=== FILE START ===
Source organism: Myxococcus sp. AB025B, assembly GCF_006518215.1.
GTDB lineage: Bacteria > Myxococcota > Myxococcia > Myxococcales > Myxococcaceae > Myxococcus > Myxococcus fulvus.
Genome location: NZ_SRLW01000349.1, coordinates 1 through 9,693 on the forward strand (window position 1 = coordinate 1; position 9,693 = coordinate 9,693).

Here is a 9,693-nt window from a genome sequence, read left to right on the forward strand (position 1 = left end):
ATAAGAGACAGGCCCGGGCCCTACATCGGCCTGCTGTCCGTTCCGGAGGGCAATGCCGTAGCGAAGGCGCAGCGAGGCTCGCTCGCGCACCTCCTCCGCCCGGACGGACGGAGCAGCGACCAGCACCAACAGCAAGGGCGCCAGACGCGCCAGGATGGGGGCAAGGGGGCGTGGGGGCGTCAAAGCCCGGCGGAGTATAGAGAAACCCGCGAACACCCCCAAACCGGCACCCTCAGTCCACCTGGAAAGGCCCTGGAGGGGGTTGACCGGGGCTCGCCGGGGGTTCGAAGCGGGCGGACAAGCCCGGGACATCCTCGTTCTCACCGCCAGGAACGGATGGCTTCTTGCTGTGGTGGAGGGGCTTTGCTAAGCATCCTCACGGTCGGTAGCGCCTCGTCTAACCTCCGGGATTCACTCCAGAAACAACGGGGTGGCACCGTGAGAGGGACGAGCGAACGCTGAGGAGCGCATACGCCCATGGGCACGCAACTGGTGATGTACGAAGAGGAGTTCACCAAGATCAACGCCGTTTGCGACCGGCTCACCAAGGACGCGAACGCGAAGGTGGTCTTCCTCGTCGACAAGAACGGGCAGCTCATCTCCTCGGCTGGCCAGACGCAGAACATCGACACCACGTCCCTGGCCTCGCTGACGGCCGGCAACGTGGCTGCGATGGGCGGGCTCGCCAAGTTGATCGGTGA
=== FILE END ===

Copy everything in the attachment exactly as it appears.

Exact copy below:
Source organism: Myxococcus sp. AB025B, assembly GCF_006518215.1.
GTDB lineage: Bacteria > Myxococcota > Myxococcia > Myxococcales > Myxococcaceae > Myxococcus > Myxococcus fulvus.
Genome location: NZ_SRLW01000349.1, coordinates 1 through 9,693 on the forward strand (window position 1 = coordinate 1; position 9,693 = coordinate 9,693).

Here is a 9,693-nt window from a genome sequence, read left to right on the forward strand (position 1 = left end):
ATAAGAGACAGGCCCGGGCCCTACATCGGCCTGCTGTCCGTTCCGGAGGGCAATGCCGTAGCGAAGGCGCAGCGAGGCTCGCTCGCGCACCTCCTCCGCCCGGACGGACGGAGCAGCGACCAGCACCAACAGCAAGGGCGCCAGACGCGCCAGGATGGGGGCAAGGGGGCGTGGGGGCGTCAAAGCCCGGCGGAGTATAGAGAAACCCGCGAACACCCCCAAACCGGCACCCTCAGTCCACCTGGAAAGGCCCTGGAGGGGGTTGACCGGGGCTCGCCGGGGGTTCGAAGCGGGCGGACAAGCCCGGGACATCCTCGTTCTCACCGCCAGGAACGGATGGCTTCTTGCTGTGGTGGAGGGGCTTTGCTAAGCATCCTCACGGTCGGTAGCGCCTCGTCTAACCTCCGGGATTCACTCCAGAAACAACGGGGTGGCACCGTGAGAGGGACGAGCGAACGCTGAGGAGCGCATACGCCCATGGGCACGCAACTGGTGATGTACGAAGAGGAGTTCACCAAGATCAACGCCGTTTGCGACCGGCTCACCAAGGACGCGAACGCGAAGGTGGTCTTCCTCGTCGACAAGAACGGGCAGCTCATCTCCTCGGCTGGCCAGACGCAGAACATCGACACCACGTCCCTGGCCTCGCTGACGGCCGGCAACGTGGCTGCGATGGGCGGGCTCGCCAAGTTGATCGGTGA